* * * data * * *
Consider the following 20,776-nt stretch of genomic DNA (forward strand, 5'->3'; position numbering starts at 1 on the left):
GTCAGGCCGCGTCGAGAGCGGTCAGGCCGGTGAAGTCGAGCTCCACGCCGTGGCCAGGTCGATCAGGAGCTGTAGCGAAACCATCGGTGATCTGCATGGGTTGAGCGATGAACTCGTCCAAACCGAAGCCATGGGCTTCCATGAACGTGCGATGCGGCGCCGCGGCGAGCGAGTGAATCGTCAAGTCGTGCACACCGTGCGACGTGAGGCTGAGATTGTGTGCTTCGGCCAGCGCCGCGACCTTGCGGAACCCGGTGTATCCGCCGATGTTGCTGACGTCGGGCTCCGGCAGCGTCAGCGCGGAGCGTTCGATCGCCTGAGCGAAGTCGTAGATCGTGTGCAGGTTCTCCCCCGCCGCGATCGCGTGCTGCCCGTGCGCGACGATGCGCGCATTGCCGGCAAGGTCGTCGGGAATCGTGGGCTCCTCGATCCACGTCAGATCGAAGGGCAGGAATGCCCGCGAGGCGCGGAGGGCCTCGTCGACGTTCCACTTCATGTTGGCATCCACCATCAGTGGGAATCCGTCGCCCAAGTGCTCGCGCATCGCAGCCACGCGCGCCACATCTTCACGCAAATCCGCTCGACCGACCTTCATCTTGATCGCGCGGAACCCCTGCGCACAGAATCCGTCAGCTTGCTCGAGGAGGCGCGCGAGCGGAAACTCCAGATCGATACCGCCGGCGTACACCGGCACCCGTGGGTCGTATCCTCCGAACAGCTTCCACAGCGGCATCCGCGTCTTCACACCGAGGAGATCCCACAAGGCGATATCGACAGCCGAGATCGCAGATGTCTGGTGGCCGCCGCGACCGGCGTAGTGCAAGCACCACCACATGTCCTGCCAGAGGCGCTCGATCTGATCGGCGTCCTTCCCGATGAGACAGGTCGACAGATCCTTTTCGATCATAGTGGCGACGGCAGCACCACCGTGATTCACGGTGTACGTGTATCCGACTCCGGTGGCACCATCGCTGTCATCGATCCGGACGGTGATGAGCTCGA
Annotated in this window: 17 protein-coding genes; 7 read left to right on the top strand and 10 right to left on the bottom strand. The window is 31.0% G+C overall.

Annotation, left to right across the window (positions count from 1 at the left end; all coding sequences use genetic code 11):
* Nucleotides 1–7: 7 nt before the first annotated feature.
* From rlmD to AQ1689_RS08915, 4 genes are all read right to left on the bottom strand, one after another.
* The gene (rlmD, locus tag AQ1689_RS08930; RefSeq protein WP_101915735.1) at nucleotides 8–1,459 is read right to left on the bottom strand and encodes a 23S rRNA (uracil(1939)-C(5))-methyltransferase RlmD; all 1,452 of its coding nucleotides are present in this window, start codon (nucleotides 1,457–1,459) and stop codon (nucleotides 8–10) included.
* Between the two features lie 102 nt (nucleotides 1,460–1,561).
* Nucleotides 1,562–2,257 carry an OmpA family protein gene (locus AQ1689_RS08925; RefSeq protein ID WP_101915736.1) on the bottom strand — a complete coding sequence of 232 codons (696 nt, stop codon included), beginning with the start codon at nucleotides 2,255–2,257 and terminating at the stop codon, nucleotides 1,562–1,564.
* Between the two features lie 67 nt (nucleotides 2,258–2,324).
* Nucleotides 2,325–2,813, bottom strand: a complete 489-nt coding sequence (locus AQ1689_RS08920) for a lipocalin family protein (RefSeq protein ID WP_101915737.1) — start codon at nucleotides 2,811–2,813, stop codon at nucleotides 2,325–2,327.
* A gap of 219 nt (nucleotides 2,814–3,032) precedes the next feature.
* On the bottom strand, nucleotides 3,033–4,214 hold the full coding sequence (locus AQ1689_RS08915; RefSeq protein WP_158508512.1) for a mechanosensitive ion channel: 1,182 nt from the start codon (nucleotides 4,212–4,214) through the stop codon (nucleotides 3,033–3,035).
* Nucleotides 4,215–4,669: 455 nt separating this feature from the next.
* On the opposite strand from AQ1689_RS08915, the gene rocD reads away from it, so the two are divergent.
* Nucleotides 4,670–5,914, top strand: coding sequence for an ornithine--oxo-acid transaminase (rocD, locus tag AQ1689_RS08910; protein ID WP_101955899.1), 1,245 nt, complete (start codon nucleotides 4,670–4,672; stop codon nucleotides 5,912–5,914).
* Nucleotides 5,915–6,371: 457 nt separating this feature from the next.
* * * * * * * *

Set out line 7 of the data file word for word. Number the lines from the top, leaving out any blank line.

* The gene (rlmD, locus tag AQ1689_RS08930; RefSeq protein WP_101915735.1) at nucleotides 8–1,459 is read right to left on the bottom strand and encodes a 23S rRNA (uracil(1939)-C(5))-methyltransferase RlmD; all 1,452 of its coding nucleotides are present in this window, start codon (nucleotides 1,457–1,459) and stop codon (nucleotides 8–10) included.